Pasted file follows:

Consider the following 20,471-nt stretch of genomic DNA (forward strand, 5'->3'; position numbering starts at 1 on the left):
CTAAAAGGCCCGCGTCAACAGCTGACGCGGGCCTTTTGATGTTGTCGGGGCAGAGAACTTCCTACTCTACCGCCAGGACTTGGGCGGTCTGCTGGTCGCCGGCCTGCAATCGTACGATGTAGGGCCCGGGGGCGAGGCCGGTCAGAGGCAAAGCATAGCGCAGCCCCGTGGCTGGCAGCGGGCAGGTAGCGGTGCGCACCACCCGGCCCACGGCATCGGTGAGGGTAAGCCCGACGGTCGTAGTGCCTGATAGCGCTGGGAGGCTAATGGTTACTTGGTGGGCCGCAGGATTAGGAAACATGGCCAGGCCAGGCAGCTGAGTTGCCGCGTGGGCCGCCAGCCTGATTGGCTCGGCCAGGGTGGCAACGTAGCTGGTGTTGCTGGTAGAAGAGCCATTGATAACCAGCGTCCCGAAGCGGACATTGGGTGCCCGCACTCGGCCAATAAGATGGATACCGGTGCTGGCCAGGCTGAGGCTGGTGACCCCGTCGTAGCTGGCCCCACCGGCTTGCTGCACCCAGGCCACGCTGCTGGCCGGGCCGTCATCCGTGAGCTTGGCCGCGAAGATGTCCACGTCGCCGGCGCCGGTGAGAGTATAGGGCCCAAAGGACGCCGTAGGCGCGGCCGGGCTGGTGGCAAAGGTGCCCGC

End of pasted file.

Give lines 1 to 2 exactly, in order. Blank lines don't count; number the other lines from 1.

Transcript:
Consider the following 20,471-nt stretch of genomic DNA (forward strand, 5'->3'; position numbering starts at 1 on the left):
CTAAAAGGCCCGCGTCAACAGCTGACGCGGGCCTTTTGATGTTGTCGGGGCAGAGAACTTCCTACTCTACCGCCAGGACTTGGGCGGTCTGCTGGTCGCCGGCCTGCAATCGTACGATGTAGGGCCCGGGGGCGAGGCCGGTCAGAGGCAAAGCATAGCGCAGCCCCGTGGCTGGCAGCGGGCAGGTAGCGGTGCGCACCACCCGGCCCACGGCATCGGTGAGGGTAAGCCCGACGGTCGTAGTGCCTGATAGCGCTGGGAGGCTAATGGTTACTTGGTGGGCCGCAGGATTAGGAAACATGGCCAGGCCAGGCAGCTGAGTTGCCGCGTGGGCCGCCAGCCTGATTGGCTCGGCCAGGGTGGCAACGTAGCTGGTGTTGCTGGTAGAAGAGCCATTGATAACCAGCGTCCCGAAGCGGACATTGGGTGCCCGCACTCGGCCAATAAGATGGATACCGGTGCTGGCCAGGCTGAGGCTGGTGACCCCGTCGTAGCTGGCCCCACCGGCTTGCTGCACCCAGGCCACGCTGCTGGCCGGGCCGTCATCCGTGAGCTTGGCCGCGAAGATGTCCACGTCGCCGGCGCCGGTGAGAGTATAGGGCCCAAAGGACGCCGTAGGCGCGGCCGGGCTGGTGGCAAAGGTGCCCGC